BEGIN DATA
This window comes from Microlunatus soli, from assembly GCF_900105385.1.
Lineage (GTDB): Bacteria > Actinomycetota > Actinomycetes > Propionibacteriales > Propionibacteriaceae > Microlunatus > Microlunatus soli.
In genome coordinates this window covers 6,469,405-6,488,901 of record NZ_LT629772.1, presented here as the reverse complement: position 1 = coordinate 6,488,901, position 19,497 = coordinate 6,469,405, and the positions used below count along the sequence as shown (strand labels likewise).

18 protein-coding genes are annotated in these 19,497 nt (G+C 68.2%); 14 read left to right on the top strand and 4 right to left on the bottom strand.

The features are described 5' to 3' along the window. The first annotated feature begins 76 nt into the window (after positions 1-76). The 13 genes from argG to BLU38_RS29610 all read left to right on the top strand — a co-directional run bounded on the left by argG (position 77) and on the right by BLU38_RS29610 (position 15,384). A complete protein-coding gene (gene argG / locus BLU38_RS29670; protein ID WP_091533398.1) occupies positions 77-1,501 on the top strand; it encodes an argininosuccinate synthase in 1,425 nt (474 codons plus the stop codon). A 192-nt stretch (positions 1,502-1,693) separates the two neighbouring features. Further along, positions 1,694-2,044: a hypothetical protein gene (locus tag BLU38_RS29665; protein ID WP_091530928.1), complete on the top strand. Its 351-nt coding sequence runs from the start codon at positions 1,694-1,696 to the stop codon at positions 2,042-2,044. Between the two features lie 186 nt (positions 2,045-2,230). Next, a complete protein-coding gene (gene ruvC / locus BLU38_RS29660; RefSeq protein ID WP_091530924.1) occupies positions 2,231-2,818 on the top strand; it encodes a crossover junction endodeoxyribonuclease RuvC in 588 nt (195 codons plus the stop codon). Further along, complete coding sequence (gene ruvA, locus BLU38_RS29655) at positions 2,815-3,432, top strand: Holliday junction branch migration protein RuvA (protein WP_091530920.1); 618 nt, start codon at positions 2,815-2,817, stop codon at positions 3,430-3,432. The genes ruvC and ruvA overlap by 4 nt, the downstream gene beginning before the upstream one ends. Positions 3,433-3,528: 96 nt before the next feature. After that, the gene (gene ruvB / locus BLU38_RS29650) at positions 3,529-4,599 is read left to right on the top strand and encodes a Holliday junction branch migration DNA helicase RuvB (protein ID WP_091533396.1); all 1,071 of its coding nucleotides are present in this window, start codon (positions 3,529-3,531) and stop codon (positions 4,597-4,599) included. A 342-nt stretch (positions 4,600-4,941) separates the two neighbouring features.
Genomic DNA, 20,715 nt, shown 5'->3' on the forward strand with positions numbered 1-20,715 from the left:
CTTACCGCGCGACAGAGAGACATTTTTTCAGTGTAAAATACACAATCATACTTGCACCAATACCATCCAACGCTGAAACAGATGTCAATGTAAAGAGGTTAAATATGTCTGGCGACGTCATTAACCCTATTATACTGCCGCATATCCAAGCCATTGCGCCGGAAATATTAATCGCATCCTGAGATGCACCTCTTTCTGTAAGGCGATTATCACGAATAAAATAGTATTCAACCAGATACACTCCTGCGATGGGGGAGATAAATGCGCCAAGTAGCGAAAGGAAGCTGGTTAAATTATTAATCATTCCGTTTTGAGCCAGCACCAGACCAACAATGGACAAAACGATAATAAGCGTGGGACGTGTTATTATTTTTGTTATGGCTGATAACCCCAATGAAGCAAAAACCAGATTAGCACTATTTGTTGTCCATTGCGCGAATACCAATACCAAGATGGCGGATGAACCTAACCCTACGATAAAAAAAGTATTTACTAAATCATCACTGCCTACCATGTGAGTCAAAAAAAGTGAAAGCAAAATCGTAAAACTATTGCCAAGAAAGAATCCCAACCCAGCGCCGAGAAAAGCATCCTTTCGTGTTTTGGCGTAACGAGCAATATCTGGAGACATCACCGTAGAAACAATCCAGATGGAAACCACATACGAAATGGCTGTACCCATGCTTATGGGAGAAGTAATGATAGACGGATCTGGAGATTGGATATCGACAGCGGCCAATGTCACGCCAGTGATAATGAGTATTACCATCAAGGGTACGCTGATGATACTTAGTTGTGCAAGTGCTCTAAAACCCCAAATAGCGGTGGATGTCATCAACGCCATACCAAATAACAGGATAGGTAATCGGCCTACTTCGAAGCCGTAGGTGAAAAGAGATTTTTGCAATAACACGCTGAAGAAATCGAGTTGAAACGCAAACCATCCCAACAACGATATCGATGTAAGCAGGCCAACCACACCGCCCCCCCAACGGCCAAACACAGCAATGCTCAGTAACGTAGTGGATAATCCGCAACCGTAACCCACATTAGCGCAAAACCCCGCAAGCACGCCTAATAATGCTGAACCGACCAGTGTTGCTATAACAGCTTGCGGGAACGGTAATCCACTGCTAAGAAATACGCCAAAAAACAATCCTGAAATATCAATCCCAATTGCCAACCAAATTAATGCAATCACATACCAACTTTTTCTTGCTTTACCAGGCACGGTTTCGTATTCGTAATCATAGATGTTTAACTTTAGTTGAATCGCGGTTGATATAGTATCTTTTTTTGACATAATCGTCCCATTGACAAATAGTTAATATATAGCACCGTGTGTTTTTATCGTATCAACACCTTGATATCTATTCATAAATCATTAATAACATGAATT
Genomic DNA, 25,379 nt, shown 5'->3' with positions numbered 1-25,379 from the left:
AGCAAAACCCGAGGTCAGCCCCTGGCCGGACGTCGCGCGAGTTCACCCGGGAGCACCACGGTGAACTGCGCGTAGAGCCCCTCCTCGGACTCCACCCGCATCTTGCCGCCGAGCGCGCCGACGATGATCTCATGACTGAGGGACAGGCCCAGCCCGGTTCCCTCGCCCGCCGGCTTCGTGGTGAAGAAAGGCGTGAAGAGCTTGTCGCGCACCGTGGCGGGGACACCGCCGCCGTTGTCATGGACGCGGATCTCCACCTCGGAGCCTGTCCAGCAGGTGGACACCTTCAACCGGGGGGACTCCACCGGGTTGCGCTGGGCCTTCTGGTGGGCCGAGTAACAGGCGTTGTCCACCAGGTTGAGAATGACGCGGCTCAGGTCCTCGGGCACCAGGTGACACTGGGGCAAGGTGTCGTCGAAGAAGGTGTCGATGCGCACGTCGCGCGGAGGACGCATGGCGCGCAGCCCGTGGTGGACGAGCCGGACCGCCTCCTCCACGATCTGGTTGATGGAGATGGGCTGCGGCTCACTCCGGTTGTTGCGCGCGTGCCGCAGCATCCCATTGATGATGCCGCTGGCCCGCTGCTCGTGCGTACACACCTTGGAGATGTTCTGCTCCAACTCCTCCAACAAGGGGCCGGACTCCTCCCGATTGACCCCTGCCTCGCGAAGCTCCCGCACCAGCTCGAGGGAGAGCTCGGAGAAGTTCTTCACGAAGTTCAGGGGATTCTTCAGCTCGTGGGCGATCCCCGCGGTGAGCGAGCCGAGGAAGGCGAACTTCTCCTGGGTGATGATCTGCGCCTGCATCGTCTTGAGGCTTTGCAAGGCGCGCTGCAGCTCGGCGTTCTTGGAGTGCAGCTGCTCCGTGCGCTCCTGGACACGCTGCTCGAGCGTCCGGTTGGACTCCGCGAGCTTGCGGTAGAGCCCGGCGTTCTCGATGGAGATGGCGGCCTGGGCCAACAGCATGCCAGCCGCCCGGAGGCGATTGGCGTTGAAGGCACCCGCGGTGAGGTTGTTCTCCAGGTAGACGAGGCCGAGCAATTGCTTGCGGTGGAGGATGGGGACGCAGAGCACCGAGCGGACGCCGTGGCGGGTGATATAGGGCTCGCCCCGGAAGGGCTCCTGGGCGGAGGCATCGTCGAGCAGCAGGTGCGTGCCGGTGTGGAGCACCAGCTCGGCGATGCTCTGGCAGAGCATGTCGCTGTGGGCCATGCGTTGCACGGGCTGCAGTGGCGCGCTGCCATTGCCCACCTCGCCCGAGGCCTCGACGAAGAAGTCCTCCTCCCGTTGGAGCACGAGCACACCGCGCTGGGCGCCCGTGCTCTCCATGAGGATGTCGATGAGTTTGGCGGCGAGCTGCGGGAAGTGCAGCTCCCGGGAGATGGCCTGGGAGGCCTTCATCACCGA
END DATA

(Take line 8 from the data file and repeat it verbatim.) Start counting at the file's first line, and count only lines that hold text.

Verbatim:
Genomic DNA, 25,379 nt, shown 5'->3' with positions numbered 1-25,379 from the left: